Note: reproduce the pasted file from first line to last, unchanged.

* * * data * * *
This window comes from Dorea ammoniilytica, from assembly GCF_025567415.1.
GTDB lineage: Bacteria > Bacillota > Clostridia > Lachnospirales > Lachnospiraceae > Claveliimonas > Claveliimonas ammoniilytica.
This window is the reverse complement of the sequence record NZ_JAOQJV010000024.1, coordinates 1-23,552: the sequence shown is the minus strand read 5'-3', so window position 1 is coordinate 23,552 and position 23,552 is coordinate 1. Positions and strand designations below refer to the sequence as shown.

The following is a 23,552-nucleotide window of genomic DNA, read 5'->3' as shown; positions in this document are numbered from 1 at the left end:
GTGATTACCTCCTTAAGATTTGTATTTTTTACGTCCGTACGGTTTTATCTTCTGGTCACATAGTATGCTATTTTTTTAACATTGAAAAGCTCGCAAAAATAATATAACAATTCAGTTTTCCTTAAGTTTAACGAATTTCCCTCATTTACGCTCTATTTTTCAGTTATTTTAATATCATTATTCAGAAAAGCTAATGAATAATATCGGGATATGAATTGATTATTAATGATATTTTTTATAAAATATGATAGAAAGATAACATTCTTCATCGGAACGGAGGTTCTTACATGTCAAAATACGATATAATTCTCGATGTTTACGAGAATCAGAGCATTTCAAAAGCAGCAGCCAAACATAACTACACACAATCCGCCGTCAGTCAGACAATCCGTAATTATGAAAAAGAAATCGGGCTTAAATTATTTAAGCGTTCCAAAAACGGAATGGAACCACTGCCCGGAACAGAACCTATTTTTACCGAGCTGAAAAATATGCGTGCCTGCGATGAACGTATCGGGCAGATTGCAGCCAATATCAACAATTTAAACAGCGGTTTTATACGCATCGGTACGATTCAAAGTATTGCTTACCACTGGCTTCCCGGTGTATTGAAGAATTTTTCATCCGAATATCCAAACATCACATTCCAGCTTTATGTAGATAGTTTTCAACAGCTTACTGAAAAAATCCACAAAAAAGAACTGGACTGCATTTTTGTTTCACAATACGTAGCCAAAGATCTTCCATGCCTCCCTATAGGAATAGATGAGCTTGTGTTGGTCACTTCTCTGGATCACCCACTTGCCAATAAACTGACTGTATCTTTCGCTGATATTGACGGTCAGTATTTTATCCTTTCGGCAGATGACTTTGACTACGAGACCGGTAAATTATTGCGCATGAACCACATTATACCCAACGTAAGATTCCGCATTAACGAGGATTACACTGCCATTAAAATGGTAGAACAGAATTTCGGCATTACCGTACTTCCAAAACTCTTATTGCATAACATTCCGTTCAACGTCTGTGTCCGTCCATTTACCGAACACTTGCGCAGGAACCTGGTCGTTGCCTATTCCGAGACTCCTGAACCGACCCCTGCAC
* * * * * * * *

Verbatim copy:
This window comes from Dorea ammoniilytica, from assembly GCF_025567415.1.
GTDB lineage: Bacteria > Bacillota > Clostridia > Lachnospirales > Lachnospiraceae > Claveliimonas > Claveliimonas ammoniilytica.
This window is the reverse complement of the sequence record NZ_JAOQJV010000024.1, coordinates 1-23,552: the sequence shown is the minus strand read 5'-3', so window position 1 is coordinate 23,552 and position 23,552 is coordinate 1. Positions and strand designations below refer to the sequence as shown.

The following is a 23,552-nucleotide window of genomic DNA, read 5'->3' as shown; positions in this document are numbered from 1 at the left end:
GTGATTACCTCCTTAAGATTTGTATTTTTTACGTCCGTACGGTTTTATCTTCTGGTCACATAGTATGCTATTTTTTTAACATTGAAAAGCTCGCAAAAATAATATAACAATTCAGTTTTCCTTAAGTTTAACGAATTTCCCTCATTTACGCTCTATTTTTCAGTTATTTTAATATCATTATTCAGAAAAGCTAATGAATAATATCGGGATATGAATTGATTATTAATGATATTTTTTATAAAATATGATAGAAAGATAACATTCTTCATCGGAACGGAGGTTCTTACATGTCAAAATACGATATAATTCTCGATGTTTACGAGAATCAGAGCATTTCAAAAGCAGCAGCCAAACATAACTACACACAATCCGCCGTCAGTCAGACAATCCGTAATTATGAAAAAGAAATCGGGCTTAAATTATTTAAGCGTTCCAAAAACGGAATGGAACCACTGCCCGGAACAGAACCTATTTTTACCGAGCTGAAAAATATGCGTGCCTGCGATGAACGTATCGGGCAGATTGCAGCCAATATCAACAATTTAAACAGCGGTTTTATACGCATCGGTACGATTCAAAGTATTGCTTACCACTGGCTTCCCGGTGTATTGAAGAATTTTTCATCCGAATATCCAAACATCACATTCCAGCTTTATGTAGATAGTTTTCAACAGCTTACTGAAAAAATCCACAAAAAAGAACTGGACTGCATTTTTGTTTCACAATACGTAGCCAAAGATCTTCCATGCCTCCCTATAGGAATAGATGAGCTTGTGTTGGTCACTTCTCTGGATCACCCACTTGCCAATAAACTGACTGTATCTTTCGCTGATATTGACGGTCAGTATTTTATCCTTTCGGCAGATGACTTTGACTACGAGACCGGTAAATTATTGCGCATGAACCACATTATACCCAACGTAAGATTCCGCATTAACGAGGATTACACTGCCATTAAAATGGTAGAACAGAATTTCGGCATTACCGTACTTCCAAAACTCTTATTGCATAACATTCCGTTCAACGTCTGTGTCCGTCCATTTACCGAACACTTGCGCAGGAACCTGGTCGTTGCCTATTCCGAGACTCCTGAACCGACCCCTGCAC